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'London is a cultural melting pot. There are so many spaces that remind you of traveling to other spaces.'
Gems in this
Bevan Agyemang believes that the spaces we inhabit can determine our identities and our outlook on the world.
The designer and founder of label and multidisciplinary design studio The Space Around Us (TSAU) grew up in a Ghanaian household in a predominantly Afro-Caribbean area of northwest London. That upbringing, combined with later travels to India and his parents’ home in Ghana, led to the development of what Bevan calls his ‘Third Eye’: a deep sensitivity to the history and geography of cultural identities — and how they can change. It’s a lens he uses in everything from his work in photography to his unique and vibrant garment collections. We spoke to Bevan about his cross-cultural life and his London Travel Playbook — including where to go for the city’s sweatiest night out.
On where you grew up and the influence it had on you
I grew up in inner city London, in Harlesden. It has a really big Afro-Caribbean community — almost like a little Kingston. So when I went outside to play, there were lots of Jamaican influences, and at school I would mix with children from all kinds of cultural backgrounds. But then at home there were all these influences from my Ghanaian parents. So there was a real cross-cultural mix within different spaces from a young age. Subconsciously, these were all things pouring into the little pockets of my mind.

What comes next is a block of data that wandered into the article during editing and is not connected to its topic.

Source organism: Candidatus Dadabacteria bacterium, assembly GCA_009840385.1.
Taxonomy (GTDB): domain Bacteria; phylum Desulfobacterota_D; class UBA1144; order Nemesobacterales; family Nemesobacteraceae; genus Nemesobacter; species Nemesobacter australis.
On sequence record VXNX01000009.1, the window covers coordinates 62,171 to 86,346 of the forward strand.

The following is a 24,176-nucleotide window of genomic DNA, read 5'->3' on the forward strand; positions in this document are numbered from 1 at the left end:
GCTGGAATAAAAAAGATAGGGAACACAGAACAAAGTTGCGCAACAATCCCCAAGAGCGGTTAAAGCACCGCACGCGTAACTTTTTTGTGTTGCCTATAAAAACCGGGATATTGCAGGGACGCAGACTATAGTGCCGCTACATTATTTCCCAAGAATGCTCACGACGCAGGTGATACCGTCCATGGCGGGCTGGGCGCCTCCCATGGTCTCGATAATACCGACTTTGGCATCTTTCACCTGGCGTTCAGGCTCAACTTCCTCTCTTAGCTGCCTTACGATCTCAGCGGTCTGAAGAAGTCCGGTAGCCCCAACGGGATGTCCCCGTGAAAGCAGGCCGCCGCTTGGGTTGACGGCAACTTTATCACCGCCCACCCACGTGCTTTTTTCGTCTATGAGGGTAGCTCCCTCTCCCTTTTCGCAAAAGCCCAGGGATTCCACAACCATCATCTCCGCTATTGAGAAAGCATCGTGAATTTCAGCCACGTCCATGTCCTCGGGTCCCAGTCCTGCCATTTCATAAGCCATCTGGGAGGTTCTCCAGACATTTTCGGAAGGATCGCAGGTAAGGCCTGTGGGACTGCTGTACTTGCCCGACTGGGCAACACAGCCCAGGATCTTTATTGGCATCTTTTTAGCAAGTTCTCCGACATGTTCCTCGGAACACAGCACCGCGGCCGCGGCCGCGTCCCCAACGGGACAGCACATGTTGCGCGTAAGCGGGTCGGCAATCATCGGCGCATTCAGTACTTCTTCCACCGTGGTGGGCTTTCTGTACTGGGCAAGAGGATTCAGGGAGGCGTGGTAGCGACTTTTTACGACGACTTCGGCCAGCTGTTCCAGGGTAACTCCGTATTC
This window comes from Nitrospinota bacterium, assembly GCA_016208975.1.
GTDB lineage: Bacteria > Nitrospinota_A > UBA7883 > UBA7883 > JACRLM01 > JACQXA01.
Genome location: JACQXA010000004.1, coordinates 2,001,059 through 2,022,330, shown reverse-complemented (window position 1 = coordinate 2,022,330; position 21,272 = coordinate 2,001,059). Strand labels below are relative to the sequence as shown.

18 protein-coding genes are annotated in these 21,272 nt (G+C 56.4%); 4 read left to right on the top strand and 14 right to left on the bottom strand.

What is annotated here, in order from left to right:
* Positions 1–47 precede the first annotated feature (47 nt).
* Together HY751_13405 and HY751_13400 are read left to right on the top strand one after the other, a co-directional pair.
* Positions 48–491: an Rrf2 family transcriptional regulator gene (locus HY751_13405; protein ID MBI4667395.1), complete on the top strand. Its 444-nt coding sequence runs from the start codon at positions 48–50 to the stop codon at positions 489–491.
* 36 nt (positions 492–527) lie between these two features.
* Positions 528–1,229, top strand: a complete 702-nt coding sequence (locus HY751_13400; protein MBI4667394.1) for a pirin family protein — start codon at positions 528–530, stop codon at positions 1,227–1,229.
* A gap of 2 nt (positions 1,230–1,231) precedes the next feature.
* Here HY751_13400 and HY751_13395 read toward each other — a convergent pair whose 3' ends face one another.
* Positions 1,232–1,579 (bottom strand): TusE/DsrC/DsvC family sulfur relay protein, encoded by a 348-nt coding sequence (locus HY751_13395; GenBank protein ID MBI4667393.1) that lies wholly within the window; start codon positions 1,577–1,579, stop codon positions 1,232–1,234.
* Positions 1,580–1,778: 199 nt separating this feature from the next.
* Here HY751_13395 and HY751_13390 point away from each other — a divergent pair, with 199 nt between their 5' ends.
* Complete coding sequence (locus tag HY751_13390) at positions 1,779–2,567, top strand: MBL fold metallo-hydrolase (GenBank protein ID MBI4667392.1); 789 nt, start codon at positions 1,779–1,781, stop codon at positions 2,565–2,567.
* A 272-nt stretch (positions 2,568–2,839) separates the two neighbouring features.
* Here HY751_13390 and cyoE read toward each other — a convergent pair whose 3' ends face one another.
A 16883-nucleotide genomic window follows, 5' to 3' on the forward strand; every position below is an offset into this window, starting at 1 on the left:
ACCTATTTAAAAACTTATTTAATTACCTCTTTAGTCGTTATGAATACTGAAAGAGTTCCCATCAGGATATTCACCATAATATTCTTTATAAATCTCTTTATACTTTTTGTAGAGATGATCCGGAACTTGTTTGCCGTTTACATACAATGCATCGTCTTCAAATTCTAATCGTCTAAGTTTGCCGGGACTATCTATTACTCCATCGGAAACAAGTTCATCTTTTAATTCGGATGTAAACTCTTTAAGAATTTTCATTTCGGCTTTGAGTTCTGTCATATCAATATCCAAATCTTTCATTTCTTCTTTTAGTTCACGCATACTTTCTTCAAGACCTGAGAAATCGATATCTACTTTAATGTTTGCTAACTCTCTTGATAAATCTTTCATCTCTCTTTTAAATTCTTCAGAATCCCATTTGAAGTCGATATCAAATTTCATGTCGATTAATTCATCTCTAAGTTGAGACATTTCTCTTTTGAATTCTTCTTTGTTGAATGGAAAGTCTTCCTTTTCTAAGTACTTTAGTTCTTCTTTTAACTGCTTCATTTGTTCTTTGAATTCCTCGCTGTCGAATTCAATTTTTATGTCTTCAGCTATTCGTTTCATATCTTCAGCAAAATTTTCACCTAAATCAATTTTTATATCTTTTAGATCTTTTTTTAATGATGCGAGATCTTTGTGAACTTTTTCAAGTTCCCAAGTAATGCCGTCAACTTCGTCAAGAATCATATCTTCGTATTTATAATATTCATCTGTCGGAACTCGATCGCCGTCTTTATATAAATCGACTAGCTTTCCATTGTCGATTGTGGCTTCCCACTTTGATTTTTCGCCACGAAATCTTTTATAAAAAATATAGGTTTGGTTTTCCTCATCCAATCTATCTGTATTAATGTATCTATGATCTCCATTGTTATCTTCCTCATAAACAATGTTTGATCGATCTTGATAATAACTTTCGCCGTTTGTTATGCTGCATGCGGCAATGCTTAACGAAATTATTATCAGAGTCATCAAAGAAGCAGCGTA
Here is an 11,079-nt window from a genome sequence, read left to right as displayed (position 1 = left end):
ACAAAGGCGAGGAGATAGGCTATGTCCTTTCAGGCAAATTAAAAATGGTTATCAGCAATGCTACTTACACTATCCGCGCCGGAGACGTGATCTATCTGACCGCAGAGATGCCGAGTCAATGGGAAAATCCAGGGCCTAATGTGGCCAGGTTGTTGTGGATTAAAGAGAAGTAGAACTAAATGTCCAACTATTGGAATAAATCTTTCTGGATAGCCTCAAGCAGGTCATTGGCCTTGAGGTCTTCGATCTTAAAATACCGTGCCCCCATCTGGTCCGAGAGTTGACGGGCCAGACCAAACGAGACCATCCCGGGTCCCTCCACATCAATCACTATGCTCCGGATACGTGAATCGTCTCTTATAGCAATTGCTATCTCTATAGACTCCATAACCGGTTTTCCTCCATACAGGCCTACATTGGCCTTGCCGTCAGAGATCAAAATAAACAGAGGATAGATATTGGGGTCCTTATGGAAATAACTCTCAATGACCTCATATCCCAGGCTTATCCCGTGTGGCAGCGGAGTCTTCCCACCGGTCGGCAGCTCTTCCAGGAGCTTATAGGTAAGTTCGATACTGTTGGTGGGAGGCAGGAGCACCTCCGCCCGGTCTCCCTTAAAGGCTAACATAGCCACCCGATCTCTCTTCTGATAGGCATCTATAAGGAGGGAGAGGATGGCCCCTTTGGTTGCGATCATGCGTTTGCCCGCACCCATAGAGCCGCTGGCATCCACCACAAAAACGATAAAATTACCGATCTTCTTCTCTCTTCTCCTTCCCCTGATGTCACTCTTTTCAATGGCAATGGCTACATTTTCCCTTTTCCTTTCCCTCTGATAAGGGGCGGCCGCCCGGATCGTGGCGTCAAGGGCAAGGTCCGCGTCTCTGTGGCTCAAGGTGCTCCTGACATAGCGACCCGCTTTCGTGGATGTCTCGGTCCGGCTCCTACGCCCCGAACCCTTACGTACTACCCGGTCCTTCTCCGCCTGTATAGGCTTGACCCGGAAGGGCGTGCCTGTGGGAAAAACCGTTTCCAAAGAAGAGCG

On a formative trip to India
My mom’s cooking gave me a love for spices, and I developed a close connection with South Asian culture through this. When I took my first trip to India after university, I realized that my reality growing up was completely different to the reality in Mumbai. Your reality is whatever is local to you; going to India allowed me to look deeply at how I’m influenced by what I’m surrounded by, and how we, as humans, are influenced by our experiences and the things we see every day.
On a window or an aisle seat
I have to take the aisle seat, because having to always pass somebody is the worst feeling ever.
‘The more I traveled, the more I widened my perspective. That was the start of my creative process.’
On returning to Ghana and reigniting that connection
There was a day that my dad handed me the family archives, and within those images of the 1950s and 1960s, as the young postcolonial Africans were redefining their identity, I saw myself in my father for the first time. That led me to go back to Ghana, where I was originally from. And when I got there, I felt like I understood all my experiences, and I was really able to comb through every moment. I think there’s so much information they [Ghanaians] hold but they just don’t have the platform. Sometimes we don’t realize how lucky we are to be born into places with a platform and the resources.